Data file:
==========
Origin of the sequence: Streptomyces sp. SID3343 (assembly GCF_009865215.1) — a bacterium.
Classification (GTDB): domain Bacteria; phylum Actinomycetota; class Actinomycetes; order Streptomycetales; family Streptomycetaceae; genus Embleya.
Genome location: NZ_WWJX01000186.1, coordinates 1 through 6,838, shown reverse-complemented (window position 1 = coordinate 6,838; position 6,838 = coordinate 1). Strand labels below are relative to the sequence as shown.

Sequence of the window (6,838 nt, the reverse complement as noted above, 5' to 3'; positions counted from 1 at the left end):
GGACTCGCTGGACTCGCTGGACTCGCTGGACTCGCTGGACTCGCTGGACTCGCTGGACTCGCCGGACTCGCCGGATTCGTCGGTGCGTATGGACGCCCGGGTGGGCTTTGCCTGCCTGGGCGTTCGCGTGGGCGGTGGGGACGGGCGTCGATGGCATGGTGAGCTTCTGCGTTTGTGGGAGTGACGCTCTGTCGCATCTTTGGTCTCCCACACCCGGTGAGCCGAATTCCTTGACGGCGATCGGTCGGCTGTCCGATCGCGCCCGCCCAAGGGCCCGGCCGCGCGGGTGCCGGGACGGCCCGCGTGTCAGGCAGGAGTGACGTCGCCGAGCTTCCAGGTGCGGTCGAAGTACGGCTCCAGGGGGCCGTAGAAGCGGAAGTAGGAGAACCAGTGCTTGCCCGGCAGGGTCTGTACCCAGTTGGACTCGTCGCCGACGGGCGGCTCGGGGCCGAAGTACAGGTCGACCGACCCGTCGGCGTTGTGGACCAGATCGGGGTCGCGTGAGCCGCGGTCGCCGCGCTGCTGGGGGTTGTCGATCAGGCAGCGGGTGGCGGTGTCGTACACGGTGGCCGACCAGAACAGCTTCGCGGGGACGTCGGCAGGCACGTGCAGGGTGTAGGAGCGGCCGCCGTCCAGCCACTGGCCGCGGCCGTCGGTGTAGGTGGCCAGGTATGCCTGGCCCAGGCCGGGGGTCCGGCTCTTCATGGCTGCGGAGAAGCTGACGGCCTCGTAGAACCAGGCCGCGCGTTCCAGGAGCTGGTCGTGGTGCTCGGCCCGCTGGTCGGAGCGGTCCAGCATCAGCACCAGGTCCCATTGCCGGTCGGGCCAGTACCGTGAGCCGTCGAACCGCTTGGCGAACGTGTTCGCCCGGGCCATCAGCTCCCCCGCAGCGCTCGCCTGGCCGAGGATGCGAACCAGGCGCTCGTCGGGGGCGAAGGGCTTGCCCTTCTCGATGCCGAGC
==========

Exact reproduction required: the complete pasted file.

Origin of the sequence: Streptomyces sp. SID3343 (assembly GCF_009865215.1) — a bacterium.
Classification (GTDB): domain Bacteria; phylum Actinomycetota; class Actinomycetes; order Streptomycetales; family Streptomycetaceae; genus Embleya.
Genome location: NZ_WWJX01000186.1, coordinates 1 through 6,838, shown reverse-complemented (window position 1 = coordinate 6,838; position 6,838 = coordinate 1). Strand labels below are relative to the sequence as shown.

Sequence of the window (6,838 nt, the reverse complement as noted above, 5' to 3'; positions counted from 1 at the left end):
GGACTCGCTGGACTCGCTGGACTCGCTGGACTCGCTGGACTCGCTGGACTCGCTGGACTCGCCGGACTCGCCGGATTCGTCGGTGCGTATGGACGCCCGGGTGGGCTTTGCCTGCCTGGGCGTTCGCGTGGGCGGTGGGGACGGGCGTCGATGGCATGGTGAGCTTCTGCGTTTGTGGGAGTGACGCTCTGTCGCATCTTTGGTCTCCCACACCCGGTGAGCCGAATTCCTTGACGGCGATCGGTCGGCTGTCCGATCGCGCCCGCCCAAGGGCCCGGCCGCGCGGGTGCCGGGACGGCCCGCGTGTCAGGCAGGAGTGACGTCGCCGAGCTTCCAGGTGCGGTCGAAGTACGGCTCCAGGGGGCCGTAGAAGCGGAAGTAGGAGAACCAGTGCTTGCCCGGCAGGGTCTGTACCCAGTTGGACTCGTCGCCGACGGGCGGCTCGGGGCCGAAGTACAGGTCGACCGACCCGTCGGCGTTGTGGACCAGATCGGGGTCGCGTGAGCCGCGGTCGCCGCGCTGCTGGGGGTTGTCGATCAGGCAGCGGGTGGCGGTGTCGTACACGGTGGCCGACCAGAACAGCTTCGCGGGGACGTCGGCAGGCACGTGCAGGGTGTAGGAGCGGCCGCCGTCCAGCCACTGGCCGCGGCCGTCGGTGTAGGTGGCCAGGTATGCCTGGCCCAGGCCGGGGGTCCGGCTCTTCATGGCTGCGGAGAAGCTGACGGCCTCGTAGAACCAGGCCGCGCGTTCCAGGAGCTGGTCGTGGTGCTCGGCCCGCTGGTCGGAGCGGTCCAGCATCAGCACCAGGTCCCATTGCCGGTCGGGCCAGTACCGTGAGCCGTCGAACCGCTTGGCGAACGTGTTCGCCCGGGCCATCAGCTCCCCCGCAGCGCTCGCCTGGCCGAGGATGCGAACCAGGCGCTCGTCGGGGGCGAAGGGCTTGCCCTTCTCGATGCCGAGC